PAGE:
Is 10,000 really the optimal number of steps?
Quick: How many steps have you walked today?
If you know the answer to that question, you’re not alone! FitBit has over 31 million active users - and it’s far from the only activity tracker. And the vast majority of people counting their steps are aiming for the same number: 10,000.
But why 10,000? Turns out, there’s not a great reason. In the 1960s the first commercially available pedometer was brought to market by a Japanese company who called it the “Manpo-kei” (which translates to 10,000 step meter) because they liked the sound of the name. A Japanese health professor then promoted walking to reduce obesity using that same 10,000-step meter. The idea caught on.
Recently, researchers have looked into the question of the optimal number of steps. At least three studies in recent years have estimated thresholds to aim for, especially if your health goal is healthy longevity. The consistent and surprisingly good news? It seems to be less than 10,000! All of the research found that somewhere in the neighborhood of 7,000 to 8,000 steps every day is probably enough for increasing your odds at living longer.
For those of you who don’t track your steps (including bikers and swimmers), 7,000-8,000 steps equates to about 30-45 minutes of moderate exercise.
There’s no denying that exercise is great for your heart. Not only does exercise promote weight loss for those who need it, but it also helps reduce blood pressure and LDL (bad) cholesterol levels while raising HDL (good) cholesterol levels. And just like eating well, there are unexpected benefits to exercising. In addition to reducing risk for heart disease, people who exercise regularly sleep better, experience less stress, maintain a sharper memory, higher self-confidence and even better sexual function.
A critical point: the health risks of not moving at all are the highest. So if you do nothing at all right now and 30 to 45 minutes seems overwhelming, just do something. Start with 5 minutes of exercise today and increase the duration by 1 minute per day every day – or even one minute per day every week. Whatever seems doable. Before you know it, you’ll be at your 30 to 45 minutes per day! You don’t have to get there overnight.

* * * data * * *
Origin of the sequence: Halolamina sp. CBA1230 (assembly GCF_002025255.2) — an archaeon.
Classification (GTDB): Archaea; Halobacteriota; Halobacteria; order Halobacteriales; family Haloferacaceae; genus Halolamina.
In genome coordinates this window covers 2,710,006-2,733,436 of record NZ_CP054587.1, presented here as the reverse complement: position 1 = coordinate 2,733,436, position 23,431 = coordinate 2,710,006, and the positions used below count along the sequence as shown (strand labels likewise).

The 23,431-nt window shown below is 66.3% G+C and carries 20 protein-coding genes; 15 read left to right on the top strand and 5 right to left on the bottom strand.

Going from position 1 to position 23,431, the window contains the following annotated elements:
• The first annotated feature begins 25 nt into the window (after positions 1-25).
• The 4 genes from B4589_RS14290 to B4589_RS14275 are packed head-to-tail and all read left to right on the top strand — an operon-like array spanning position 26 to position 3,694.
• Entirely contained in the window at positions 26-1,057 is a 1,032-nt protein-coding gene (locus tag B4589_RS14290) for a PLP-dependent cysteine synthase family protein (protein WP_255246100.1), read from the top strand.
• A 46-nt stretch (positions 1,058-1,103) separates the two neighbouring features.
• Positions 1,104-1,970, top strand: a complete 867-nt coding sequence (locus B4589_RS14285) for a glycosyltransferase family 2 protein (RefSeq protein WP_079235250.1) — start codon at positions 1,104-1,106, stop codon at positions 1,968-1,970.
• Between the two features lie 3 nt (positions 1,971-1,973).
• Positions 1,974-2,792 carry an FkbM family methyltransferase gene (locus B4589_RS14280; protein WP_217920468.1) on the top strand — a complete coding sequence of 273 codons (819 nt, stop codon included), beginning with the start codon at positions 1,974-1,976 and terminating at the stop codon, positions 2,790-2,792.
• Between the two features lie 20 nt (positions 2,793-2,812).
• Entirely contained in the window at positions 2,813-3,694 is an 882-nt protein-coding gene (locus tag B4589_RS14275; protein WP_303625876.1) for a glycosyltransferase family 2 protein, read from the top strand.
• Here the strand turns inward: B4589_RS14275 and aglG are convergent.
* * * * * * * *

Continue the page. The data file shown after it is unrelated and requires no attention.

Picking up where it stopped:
And which exercise should you choose? The real key to exercise, as I tell my patients, is finding the activity you enjoy. If that’s walking – walk. If it’s swimming - swim. If it’s dancing – dance. If it’s biking – bike. Just move your body through space aiming to get to at least that 30-45 minutes (or 7000 – 8000 steps) each and every day.
Does this all mean that if we’re currently doing 10,000 steps we should slow down? Absolutely not! The point of this blog is not to discourage you from doing more. Physical activity is good for you, period. And the more the better (though I admit at some point the health benefits of exercise level off and may even be counterproductive – the iron man triathlete is unlikely to experience much incremental health benefits over the regular triathlete while exposing themselves to more wear and tear and injury risk).
The point of this week’s blog is to let you know that even if you’re not getting to 10,000 steps each day, you’re still helping your heart and your health by just getting to 75% of that 10k benchmark! Just as for diet, you don’t have to be perfect – you just have to be better.
As for me, I started a regular exercise routine 3 and ½ years ago. I went from a pretty sedentary person to someone who runs a 5k each day. It took me many months to get to that fitness level but what I can tell you is that I would never go back. I’m objectively fitter than I was in my 30s and I feel 20 years younger.
You can too!
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